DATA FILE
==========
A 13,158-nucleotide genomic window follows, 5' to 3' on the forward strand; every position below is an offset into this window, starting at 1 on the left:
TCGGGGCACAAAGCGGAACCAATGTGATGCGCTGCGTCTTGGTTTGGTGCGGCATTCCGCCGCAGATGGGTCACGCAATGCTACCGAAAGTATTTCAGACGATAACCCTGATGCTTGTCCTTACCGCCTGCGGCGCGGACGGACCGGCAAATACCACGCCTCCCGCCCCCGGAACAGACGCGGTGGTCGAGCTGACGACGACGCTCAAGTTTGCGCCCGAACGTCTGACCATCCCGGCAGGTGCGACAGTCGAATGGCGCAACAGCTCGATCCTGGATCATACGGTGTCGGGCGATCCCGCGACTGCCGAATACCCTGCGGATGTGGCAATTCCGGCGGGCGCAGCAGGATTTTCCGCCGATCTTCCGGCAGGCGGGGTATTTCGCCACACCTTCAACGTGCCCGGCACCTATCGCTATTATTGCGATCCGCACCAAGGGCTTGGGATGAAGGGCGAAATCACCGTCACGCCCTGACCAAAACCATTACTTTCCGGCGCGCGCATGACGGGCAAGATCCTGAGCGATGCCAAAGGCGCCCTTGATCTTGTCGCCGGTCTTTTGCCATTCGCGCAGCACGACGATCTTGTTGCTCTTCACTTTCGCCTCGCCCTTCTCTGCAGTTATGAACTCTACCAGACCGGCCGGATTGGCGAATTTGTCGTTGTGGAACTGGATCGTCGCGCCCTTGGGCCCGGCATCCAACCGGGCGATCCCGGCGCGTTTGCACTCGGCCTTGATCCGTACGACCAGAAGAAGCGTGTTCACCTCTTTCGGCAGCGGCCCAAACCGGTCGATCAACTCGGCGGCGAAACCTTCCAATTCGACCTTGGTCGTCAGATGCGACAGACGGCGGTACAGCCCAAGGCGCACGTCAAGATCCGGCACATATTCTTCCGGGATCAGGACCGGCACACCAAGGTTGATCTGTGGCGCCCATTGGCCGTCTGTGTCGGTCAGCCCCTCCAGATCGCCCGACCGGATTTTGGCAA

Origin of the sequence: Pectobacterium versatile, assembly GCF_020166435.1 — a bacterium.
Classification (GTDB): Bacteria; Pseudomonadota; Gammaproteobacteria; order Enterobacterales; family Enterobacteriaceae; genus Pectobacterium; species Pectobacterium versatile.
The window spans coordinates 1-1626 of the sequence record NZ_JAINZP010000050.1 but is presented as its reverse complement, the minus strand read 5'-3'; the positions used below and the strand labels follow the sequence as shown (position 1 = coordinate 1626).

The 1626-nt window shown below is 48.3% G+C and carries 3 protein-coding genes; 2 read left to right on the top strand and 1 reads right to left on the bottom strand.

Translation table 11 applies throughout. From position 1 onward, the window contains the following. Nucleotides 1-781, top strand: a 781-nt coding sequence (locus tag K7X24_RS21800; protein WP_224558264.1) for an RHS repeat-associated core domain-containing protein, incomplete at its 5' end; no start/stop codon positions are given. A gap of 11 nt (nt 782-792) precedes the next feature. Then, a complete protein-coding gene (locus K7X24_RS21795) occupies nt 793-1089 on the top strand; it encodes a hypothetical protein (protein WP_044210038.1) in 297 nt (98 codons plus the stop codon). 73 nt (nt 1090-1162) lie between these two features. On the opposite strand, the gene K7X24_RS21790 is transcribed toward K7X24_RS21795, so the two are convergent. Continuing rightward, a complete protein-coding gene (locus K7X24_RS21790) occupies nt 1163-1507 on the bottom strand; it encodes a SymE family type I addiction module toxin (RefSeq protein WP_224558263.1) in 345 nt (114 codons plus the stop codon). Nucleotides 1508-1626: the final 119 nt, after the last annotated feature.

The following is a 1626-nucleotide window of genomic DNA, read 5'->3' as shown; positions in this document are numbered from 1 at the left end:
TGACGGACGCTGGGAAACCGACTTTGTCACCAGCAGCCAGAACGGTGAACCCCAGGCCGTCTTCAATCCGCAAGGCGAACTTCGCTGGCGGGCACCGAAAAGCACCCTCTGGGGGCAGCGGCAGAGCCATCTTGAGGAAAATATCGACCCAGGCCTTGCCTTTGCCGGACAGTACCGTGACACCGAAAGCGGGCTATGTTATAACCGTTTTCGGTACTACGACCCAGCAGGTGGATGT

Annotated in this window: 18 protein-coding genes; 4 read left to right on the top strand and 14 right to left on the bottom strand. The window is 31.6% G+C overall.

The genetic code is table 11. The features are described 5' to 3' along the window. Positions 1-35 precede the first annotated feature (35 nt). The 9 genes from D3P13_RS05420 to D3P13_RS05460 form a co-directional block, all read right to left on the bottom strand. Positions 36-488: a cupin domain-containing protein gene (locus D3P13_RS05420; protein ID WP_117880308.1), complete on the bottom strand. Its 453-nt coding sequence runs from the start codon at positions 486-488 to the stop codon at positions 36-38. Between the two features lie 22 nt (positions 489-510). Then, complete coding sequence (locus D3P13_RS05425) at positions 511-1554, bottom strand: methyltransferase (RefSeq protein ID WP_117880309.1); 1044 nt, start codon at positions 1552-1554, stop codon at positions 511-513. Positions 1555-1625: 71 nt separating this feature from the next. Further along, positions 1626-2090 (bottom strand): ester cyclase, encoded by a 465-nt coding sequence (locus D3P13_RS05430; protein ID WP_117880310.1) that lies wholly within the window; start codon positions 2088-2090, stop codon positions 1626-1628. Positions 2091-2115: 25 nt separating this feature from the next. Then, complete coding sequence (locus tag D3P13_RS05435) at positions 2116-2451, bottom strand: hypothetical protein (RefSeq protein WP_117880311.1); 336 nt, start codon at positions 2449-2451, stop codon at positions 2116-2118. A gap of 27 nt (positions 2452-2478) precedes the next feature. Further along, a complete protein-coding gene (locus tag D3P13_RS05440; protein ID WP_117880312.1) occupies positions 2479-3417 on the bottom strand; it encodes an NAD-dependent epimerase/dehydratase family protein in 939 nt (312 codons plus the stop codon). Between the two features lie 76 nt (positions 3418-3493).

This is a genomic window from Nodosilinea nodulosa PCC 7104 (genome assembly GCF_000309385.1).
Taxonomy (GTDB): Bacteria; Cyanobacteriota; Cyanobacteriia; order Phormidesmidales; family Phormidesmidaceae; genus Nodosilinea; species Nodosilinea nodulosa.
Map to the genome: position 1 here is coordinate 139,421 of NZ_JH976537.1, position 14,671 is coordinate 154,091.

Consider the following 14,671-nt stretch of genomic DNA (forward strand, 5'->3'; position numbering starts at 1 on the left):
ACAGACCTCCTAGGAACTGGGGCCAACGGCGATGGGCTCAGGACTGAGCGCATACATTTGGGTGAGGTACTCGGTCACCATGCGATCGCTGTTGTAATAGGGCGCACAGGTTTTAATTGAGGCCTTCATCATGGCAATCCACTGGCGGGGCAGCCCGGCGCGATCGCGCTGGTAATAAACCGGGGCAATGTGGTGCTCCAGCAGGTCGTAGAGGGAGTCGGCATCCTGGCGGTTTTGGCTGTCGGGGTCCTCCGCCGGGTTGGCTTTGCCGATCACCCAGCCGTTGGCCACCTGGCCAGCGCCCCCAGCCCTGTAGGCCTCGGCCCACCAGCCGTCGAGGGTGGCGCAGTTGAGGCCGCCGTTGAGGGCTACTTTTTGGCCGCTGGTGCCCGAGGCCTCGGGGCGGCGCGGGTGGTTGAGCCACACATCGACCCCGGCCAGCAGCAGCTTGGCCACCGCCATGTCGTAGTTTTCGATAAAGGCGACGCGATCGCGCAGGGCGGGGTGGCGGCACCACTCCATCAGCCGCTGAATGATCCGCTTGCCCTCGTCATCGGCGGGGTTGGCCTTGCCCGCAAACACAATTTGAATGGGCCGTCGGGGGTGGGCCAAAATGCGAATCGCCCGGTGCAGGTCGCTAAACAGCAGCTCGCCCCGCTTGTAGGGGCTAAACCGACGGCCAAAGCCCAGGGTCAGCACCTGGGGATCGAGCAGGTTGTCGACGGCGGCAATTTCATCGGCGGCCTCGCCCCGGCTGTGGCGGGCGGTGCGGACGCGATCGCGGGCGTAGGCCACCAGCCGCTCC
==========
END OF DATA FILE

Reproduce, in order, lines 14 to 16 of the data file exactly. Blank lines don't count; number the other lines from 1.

Map to the genome: position 1 here is coordinate 139,421 of NZ_JH976537.1, position 14,671 is coordinate 154,091.

Consider the following 14,671-nt stretch of genomic DNA (forward strand, 5'->3'; position numbering starts at 1 on the left):
ACAGACCTCCTAGGAACTGGGGCCAACGGCGATGGGCTCAGGACTGAGCGCATACATTTGGGTGAGGTACTCGGTCACCATGCGATCGCTGTTGTAATAGGGCGCACAGGTTTTAATTGAGGCCTTCATCATGGCAATCCACTGGCGGGGCAGCCCGGCGCGATCGCGCTGGTAATAAACCGGGGCAATGTGGTGCTCCAGCAGGTCGTAGAGGGAGTCGGCATCCTGGCGGTTTTGGCTGTCGGGGTCCTCCGCCGGGTTGGCTTTGCCGATCACCCAGCCGTTGGCCACCTGGCCAGCGCCCCCAGCCCTGTAGGCCTCGGCCCACCAGCCGTCGAGGGTGGCGCAGTTGAGGCCGCCGTTGAGGGCTACTTTTTGGCCGCTGGTGCCCGAGGCCTCGGGGCGGCGCGGGTGGTTGAGCCACACATCGACCCCGGCCAGCAGCAGCTTGGCCACCGCCATGTCGTAGTTTTCGATAAAGGCGACGCGATCGCGCAGGGCGGGGTGGCGGCACCACTCCATCAGCCGCTGAATGATCCGCTTGCCCTCGTCATCGGCGGGGTTGGCCTTGCCCGCAAACACAATTTGAATGGGCCGTCGGGGGTGGGCCAAAATGCGAATCGCCCGGTGCAGGTCGCTAAACAGCAGCTCGCCCCGCTTGTAGGGGCTAAACCGACGGCCAAAGCCCAGGGTCAGCACCTGGGGATCGAGCAGGTTGTCGACGGCGGCAATTTCATCGGCGGCCTCGCCCCGGCTGTGGCGGGCGGTGCGGACGCGATCGCGGGCGTAGGCCACCAGCCGCTCC